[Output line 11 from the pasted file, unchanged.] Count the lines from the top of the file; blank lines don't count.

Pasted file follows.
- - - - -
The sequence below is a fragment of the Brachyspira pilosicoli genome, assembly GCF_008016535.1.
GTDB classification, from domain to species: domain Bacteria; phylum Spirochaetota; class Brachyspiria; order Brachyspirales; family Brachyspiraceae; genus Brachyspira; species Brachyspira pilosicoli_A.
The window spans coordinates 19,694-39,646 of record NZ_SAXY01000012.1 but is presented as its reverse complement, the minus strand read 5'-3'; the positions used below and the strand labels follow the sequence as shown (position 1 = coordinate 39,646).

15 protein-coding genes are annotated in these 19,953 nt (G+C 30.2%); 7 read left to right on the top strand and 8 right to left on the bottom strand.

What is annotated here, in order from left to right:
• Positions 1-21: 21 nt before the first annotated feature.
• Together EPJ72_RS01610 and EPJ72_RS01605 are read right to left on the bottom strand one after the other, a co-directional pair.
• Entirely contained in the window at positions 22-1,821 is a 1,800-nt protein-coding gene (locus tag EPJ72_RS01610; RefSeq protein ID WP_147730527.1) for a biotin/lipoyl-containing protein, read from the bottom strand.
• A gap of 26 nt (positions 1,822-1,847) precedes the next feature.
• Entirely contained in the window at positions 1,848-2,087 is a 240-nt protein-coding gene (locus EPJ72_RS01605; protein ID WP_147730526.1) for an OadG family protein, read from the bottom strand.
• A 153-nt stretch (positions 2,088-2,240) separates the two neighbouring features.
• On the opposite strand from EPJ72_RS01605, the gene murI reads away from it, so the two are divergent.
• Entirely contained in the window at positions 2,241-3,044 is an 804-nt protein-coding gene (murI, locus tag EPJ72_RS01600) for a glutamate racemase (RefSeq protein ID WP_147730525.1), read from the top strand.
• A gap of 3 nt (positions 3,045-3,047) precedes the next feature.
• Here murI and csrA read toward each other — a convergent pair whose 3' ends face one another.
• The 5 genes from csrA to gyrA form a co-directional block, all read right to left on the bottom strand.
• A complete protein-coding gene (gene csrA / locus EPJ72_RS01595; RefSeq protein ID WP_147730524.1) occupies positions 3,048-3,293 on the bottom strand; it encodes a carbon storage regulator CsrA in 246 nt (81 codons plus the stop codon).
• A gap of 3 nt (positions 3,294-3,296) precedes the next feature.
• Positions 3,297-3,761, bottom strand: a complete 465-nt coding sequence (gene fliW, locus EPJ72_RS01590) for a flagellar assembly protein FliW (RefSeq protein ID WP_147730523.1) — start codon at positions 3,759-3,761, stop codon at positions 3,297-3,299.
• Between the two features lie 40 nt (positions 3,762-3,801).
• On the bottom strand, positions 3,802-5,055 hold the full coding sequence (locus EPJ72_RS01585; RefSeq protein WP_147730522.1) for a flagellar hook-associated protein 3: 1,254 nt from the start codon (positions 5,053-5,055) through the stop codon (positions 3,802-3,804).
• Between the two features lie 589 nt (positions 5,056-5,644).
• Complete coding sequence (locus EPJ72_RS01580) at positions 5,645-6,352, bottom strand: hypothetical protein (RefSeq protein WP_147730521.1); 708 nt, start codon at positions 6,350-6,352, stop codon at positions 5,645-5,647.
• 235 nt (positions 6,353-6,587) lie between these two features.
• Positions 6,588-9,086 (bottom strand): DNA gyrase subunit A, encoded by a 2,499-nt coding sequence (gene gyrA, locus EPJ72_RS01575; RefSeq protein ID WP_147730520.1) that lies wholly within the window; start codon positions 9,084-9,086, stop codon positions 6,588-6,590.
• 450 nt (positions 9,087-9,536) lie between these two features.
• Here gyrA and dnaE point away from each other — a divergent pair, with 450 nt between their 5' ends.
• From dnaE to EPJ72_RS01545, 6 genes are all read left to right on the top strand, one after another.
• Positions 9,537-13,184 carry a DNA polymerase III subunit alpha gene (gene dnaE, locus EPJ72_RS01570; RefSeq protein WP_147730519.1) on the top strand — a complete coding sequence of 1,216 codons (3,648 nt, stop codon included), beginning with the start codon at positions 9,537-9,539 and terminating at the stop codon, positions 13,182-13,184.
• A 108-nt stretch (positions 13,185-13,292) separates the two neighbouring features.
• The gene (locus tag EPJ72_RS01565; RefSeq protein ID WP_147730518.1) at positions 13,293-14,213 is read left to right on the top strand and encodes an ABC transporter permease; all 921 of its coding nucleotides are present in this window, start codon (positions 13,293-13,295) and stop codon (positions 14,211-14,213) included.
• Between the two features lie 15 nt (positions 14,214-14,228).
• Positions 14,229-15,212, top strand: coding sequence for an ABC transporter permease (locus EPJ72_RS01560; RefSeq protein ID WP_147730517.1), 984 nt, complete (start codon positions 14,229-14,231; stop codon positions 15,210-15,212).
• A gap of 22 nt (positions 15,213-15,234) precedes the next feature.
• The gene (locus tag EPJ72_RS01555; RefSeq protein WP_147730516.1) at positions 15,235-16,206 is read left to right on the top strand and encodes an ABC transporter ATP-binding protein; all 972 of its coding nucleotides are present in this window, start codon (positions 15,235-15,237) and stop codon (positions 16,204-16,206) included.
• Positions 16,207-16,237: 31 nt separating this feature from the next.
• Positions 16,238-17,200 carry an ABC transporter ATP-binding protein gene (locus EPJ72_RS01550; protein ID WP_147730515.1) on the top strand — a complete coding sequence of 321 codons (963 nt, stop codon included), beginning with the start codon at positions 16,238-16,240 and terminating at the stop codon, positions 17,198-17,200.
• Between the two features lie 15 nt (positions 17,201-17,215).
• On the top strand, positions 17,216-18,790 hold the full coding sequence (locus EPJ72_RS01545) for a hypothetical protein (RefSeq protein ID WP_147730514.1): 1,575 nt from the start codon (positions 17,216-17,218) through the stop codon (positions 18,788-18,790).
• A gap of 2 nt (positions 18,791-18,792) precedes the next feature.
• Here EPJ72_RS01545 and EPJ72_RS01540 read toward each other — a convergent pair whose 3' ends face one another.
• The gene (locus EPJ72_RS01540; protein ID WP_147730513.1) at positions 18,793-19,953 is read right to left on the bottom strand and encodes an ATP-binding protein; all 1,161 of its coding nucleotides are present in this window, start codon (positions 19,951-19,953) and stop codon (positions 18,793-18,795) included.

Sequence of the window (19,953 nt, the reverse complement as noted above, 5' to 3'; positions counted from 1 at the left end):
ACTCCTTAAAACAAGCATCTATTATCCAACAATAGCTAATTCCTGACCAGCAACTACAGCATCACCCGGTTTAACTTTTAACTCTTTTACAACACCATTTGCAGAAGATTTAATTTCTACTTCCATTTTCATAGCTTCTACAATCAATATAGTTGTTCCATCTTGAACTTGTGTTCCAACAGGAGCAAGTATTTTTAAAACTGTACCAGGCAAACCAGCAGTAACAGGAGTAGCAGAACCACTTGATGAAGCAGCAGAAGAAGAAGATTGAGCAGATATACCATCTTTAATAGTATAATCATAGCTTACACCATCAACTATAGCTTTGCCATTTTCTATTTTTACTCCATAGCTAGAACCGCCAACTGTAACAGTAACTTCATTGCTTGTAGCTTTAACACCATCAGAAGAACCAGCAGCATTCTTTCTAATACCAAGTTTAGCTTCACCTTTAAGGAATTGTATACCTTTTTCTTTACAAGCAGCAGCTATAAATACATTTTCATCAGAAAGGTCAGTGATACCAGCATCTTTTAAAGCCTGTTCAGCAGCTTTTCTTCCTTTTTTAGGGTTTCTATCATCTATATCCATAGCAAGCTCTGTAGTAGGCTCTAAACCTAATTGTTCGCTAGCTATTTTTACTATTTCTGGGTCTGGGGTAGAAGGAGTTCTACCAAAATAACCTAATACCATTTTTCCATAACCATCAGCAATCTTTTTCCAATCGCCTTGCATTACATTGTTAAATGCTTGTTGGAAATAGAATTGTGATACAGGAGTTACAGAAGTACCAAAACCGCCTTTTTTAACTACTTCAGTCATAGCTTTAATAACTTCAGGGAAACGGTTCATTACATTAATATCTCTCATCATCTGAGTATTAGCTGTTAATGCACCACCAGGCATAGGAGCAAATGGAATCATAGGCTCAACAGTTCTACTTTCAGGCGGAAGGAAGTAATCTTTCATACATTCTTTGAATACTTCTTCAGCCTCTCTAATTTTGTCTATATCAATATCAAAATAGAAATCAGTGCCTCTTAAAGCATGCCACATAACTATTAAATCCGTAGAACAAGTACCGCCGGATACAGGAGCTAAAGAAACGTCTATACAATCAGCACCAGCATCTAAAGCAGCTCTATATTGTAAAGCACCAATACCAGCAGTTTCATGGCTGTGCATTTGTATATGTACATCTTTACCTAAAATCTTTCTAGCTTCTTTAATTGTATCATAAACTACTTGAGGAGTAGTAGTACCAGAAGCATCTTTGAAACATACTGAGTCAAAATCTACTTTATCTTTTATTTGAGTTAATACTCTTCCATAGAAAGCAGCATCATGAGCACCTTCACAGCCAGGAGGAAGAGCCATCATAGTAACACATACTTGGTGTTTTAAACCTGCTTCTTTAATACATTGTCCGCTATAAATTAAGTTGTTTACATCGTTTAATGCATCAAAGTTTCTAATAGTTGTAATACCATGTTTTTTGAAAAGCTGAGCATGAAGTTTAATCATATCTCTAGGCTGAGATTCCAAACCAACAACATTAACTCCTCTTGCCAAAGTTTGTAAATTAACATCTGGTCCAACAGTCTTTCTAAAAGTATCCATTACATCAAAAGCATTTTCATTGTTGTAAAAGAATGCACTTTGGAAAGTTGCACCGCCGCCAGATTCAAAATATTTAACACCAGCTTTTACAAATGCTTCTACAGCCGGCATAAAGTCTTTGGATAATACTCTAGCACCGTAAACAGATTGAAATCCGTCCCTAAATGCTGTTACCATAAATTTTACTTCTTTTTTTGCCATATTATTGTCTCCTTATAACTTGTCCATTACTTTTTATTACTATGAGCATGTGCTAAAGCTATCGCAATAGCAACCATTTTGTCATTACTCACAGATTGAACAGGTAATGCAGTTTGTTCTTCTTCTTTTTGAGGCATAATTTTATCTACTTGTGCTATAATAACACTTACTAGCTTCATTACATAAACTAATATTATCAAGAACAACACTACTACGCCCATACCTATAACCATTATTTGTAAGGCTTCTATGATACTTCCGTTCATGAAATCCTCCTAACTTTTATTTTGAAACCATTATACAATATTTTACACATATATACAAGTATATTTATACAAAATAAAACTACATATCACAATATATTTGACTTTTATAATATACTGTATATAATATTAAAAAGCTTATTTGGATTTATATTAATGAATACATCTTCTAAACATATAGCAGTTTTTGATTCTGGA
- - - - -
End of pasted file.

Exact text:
• A 153-nt stretch (positions 2,088-2,240) separates the two neighbouring features.